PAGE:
The following suffixes create nouns. See Table 1.9.3 for the most common noun suffixes. For instance, if you take the verb demonstrate and add the noun suffix -tion, you get the noun demonstration.

    Table 1.9.3 Common suffixes that create nouns, with examples
    suffix meaning examples
    -al action or process of denial, refusal
    -ant/ -ent performer of an action assistant, consultant
    -cy state or quality efficiency, fluency
    -ence/ -ance state or quality of preference, dependence
    -er person who does an action teacher, helper
    -ity quality of ability, similarity
    -ment condition punishment, development
    -ness state of being darkness, preparedness
    -ship position held citizenship, leadership
    -tion/ -sion condition or state of education, information

    Suffixes that create adjectives

    These suffixes create adjectives. See Table 1.9.4 for a list of the most common adjective suffixes. As an example, adding the adjective suffix -ful to the noun peace gives you an adjective, peaceful.

    Table 1.9.4 Common suffixes that create adjectives, with examples
    suffix meaning example
    -able capable of being fixable, avoidable
    -al having the character of national, professional
    -ent tending towards excellent, different
    -ful notable for beautiful, peaceful
    -ive having the nature of attractive, effective
    -less without careless, helpless
    -ous characterized by dangerous, famous

    Suffixes that create adverbs

    A few suffixes create adverbs. See Table 1.9.5 for the most common adverb suffixes. For instance, adding the adverb suffix -ly to the adjective happy gives you happily, an adverb. Or adding -ward to the noun west gives you the adverb westward, in the direction of the west.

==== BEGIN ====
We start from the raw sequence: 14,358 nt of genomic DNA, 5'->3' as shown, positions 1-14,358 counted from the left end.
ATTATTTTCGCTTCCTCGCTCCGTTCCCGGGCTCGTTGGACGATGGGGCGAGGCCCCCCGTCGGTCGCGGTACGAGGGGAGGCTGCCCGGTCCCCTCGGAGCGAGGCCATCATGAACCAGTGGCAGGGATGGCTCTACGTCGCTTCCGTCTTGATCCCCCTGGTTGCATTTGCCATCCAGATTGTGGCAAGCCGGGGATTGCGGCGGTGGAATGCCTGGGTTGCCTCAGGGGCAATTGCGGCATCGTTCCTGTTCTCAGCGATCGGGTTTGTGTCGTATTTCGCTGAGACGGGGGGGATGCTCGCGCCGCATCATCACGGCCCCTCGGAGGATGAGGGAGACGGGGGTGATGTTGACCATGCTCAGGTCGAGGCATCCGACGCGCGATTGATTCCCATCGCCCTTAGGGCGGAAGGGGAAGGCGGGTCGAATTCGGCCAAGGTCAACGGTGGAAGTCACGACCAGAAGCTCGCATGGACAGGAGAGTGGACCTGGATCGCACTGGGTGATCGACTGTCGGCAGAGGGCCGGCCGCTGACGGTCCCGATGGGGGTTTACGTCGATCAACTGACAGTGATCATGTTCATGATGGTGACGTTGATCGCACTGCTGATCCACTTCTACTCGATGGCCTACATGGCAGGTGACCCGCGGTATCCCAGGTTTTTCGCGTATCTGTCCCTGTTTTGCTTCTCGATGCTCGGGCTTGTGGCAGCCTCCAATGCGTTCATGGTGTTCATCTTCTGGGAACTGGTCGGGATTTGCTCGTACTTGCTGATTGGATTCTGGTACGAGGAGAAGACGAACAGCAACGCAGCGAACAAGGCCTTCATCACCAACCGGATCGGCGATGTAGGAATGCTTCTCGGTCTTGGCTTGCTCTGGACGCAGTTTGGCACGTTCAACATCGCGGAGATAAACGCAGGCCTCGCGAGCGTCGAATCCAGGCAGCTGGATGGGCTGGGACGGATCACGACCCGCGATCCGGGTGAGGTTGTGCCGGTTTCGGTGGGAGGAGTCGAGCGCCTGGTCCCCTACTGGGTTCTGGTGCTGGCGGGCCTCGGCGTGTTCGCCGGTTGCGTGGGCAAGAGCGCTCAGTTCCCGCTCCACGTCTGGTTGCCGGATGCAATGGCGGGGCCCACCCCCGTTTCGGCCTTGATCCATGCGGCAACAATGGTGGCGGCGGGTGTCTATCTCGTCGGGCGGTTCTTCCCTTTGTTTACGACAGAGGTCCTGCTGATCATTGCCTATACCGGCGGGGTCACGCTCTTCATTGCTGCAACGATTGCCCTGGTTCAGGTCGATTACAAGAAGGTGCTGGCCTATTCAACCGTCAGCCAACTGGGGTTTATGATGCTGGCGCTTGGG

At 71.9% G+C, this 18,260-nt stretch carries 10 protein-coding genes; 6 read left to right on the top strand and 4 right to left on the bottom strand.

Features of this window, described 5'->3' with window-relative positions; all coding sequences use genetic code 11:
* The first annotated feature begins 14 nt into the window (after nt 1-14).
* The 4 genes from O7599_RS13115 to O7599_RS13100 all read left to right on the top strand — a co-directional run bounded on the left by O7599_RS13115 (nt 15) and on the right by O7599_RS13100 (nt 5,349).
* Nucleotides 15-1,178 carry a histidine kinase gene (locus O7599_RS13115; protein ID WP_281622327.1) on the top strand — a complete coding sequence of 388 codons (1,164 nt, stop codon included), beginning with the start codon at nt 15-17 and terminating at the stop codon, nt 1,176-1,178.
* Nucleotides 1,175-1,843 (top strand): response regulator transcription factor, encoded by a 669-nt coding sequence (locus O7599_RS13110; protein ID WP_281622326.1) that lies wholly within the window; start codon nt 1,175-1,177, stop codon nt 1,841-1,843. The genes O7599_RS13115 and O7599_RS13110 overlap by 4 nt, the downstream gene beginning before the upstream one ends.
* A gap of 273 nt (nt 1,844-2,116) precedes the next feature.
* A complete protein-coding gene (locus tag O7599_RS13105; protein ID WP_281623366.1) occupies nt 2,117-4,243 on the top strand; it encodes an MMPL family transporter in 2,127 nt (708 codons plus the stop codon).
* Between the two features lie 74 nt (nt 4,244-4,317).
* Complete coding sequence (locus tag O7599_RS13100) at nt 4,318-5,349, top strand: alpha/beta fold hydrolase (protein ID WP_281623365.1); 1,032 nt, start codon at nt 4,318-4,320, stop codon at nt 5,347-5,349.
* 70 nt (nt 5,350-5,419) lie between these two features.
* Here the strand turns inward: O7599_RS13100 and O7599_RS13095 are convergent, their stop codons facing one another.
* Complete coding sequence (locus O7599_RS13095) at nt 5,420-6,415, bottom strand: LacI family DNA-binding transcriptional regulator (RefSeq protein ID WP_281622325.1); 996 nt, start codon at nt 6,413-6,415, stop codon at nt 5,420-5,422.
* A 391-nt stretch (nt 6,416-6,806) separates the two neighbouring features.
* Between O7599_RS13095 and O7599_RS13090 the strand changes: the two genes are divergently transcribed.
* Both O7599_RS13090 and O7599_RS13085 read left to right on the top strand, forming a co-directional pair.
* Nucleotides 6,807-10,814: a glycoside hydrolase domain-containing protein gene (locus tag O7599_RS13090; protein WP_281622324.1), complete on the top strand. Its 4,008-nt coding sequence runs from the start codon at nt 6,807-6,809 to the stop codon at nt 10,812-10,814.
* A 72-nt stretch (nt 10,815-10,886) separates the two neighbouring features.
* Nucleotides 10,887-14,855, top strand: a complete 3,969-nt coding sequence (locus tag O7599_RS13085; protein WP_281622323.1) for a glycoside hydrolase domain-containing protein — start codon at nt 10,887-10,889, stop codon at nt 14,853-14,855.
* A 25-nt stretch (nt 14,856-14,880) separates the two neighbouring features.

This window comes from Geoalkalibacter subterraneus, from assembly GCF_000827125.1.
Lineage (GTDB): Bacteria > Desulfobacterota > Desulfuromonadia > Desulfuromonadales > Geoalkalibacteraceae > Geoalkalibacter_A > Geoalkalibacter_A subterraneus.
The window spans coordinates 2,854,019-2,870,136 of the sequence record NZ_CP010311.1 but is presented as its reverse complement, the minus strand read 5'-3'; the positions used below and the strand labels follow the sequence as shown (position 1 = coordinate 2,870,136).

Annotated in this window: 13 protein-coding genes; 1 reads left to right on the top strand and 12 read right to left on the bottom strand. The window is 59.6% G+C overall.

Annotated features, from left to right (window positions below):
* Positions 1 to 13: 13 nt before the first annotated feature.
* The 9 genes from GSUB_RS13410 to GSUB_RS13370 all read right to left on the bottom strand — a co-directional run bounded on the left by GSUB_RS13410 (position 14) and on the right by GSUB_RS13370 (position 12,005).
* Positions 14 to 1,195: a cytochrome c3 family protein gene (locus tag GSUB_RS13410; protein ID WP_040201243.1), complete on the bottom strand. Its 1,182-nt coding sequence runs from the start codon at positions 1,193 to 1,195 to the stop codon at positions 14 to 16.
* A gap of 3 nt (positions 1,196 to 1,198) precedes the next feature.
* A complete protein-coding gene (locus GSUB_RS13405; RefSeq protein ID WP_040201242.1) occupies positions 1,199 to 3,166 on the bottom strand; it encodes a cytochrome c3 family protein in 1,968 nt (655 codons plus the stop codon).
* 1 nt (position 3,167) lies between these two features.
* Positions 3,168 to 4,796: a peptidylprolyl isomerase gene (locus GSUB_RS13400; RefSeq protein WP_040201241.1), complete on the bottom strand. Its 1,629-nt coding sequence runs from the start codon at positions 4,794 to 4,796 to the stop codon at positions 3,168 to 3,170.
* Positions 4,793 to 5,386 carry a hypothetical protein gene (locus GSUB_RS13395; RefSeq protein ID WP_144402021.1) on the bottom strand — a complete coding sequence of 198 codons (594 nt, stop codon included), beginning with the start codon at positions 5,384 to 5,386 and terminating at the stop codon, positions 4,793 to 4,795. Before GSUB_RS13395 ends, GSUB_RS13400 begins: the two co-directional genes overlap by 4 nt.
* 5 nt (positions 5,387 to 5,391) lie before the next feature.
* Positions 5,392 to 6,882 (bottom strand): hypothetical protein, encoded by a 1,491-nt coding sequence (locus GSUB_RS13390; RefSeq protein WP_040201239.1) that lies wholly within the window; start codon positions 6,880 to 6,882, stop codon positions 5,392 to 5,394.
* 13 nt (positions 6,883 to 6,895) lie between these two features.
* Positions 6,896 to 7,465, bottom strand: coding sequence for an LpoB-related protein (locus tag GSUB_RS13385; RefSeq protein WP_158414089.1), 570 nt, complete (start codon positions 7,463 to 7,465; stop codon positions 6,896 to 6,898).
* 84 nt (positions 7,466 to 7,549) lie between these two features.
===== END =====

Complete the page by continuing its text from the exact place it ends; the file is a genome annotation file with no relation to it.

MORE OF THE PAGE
Table 1.9.5 Common suffixes that create adverbs, with examples
    suffix meaning examples
    ly/ -ily related to softly, carefully
    -ward/ -wards direction towards, afterwards, backwards
    -wise in relation to otherwise, likewise, clockwise,

    Let's try it

    Now let's use these tools to figure out the meaning of some vocabulary.

    Try This

    Read the following passage from The Conversation’s “ 4 Reasons Why Migrant Children Arriving Alone to the US Create a ‘Border Crisis’” by Ediberto Román.

    • Do any words have a brief definition or restatement, a synonym or antonym, or an example that shows the meaning?
    • Which prefixes and suffixes can you recognize? What do these prefixes and suffixes mean?

    "Undocumented immigrants – and particularly children – are not the constituents of any Washington politician. They have no voice within the U.S. democratic system. While journalists can and do report on immigration problems, and public interest law firms can and do represent these children in immigration proceedings, unaccompanied minors are simply not part of any politician’s voting bloc or reelection strategy."

    Using reference tools

    Referencing a dictionary or thesaurus can be helpful, too. For more on using a dictionary or thesaurus, visit the Language Toolkit for Chapter 6.


    If a vocabulary word seems critical to understanding a reading passage, and you cannot figure out the meaning from the context or the word structure, you may have to look it up in a dictionary.


    Another reference you can use is a thesaurus. It can help you find words with the same or similar meanings. However, the words cannot just replace each other. Be sure to look at the example sentences to see how the words are used.

    Work Cited

    Román, Ediberto. 4 Reasons Why Migrant Children Arriving Alone to the US Create a ‘Border Crisis’.” The Conversation, 31 March 2021.

    Licenses and Attribution

    CC Licensed Content: Original

    Authored by Marit ter Mate-Martinsen, Santa Barbara City College. License: CC BY NC.

    CC Licensed Content: Previously Published

    Prefix Chart is from Rebecca Weaver et al, Writing for Success: Prefixes. License: CC BY.

    Suffix charts are adapted from Yuba College Writing and Language Development Center's Suffixes for English Language Learners. License: CC BY NC.

    This page titled 1.10: Dealing with Unfamiliar Vocabulary is shared under a not declared license and was authored, remixed, and/or curated by Gabriel Winer & Elizabeth Wadell (ASCCC Open Educational Resources Initiative (OERI)) .